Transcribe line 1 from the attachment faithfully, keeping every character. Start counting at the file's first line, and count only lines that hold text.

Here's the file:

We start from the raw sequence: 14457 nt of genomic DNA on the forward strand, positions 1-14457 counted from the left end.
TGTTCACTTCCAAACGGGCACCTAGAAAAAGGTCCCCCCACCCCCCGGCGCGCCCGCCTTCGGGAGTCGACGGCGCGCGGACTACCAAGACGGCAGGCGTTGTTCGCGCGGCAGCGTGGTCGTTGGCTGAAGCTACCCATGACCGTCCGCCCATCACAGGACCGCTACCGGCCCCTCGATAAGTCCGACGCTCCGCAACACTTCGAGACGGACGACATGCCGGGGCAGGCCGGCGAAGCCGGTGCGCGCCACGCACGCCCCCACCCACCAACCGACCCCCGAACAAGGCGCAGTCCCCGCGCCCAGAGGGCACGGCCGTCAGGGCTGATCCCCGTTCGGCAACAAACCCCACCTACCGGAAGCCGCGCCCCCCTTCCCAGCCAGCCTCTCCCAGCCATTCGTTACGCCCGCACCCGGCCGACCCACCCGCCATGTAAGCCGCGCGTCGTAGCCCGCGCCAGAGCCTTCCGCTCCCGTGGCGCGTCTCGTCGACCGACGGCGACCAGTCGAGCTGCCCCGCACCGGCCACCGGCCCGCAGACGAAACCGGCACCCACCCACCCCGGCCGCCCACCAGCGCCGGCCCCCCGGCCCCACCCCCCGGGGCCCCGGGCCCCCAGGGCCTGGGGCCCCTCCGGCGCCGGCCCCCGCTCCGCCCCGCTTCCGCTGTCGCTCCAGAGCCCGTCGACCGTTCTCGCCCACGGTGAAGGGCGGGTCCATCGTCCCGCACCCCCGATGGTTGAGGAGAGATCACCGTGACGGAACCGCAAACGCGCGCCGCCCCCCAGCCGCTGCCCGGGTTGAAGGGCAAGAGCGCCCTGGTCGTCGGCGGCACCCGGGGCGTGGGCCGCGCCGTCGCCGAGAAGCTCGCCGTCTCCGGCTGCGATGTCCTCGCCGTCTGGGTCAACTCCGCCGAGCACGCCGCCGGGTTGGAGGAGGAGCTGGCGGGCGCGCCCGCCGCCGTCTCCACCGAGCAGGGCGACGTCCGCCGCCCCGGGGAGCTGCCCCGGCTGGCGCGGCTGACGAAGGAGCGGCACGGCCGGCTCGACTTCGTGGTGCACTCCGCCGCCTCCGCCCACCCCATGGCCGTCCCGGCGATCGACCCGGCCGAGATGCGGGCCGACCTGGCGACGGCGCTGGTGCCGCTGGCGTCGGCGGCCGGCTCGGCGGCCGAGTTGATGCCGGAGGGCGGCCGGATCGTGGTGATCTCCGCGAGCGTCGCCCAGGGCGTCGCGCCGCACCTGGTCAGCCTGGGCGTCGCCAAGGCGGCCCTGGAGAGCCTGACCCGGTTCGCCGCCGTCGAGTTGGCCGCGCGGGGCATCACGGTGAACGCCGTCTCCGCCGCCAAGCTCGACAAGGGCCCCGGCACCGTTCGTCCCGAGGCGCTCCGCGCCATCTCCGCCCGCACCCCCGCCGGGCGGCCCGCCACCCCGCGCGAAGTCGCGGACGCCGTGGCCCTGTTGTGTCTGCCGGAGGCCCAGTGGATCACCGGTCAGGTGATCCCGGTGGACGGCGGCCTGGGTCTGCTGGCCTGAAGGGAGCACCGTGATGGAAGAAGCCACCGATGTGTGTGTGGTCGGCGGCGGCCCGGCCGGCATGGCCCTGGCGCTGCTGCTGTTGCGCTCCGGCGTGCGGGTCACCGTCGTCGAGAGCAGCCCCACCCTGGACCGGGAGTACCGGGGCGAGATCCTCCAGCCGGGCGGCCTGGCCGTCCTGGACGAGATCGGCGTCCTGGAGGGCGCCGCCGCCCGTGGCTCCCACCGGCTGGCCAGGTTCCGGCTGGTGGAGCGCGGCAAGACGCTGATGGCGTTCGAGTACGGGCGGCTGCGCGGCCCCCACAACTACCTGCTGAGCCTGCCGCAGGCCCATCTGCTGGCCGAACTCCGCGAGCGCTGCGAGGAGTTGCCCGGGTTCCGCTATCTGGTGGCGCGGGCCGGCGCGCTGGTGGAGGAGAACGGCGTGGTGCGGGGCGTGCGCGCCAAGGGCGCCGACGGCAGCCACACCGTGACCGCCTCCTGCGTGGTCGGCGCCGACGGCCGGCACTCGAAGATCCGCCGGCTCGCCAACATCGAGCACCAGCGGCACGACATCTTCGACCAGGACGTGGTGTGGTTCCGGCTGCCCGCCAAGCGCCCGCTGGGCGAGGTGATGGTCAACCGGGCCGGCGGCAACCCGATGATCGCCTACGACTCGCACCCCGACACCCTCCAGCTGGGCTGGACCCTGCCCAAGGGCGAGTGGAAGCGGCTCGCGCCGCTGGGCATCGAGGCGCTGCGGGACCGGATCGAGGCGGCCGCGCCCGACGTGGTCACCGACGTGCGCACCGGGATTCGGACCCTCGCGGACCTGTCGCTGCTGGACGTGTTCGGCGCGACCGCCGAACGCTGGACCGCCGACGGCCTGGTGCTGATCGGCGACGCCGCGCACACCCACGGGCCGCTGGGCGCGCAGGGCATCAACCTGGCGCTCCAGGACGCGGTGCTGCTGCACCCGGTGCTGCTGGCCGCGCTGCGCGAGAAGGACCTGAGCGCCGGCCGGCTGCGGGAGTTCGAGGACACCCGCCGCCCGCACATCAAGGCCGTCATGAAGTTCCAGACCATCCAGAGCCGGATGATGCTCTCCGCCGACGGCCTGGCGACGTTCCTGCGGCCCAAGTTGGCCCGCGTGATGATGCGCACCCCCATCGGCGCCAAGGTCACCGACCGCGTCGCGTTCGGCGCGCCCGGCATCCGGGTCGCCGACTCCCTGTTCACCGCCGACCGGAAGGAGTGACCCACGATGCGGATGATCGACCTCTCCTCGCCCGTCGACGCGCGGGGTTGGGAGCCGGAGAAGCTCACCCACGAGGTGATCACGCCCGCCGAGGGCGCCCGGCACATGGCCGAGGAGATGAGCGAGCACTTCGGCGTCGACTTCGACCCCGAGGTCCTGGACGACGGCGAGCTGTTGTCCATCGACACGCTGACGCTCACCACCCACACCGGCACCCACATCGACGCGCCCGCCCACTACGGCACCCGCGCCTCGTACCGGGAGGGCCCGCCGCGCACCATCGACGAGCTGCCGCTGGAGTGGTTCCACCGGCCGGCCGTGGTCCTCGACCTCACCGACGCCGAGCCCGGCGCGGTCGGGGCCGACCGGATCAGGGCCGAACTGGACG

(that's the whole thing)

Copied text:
We start from the raw sequence: 14457 nt of genomic DNA on the forward strand, positions 1-14457 counted from the left end.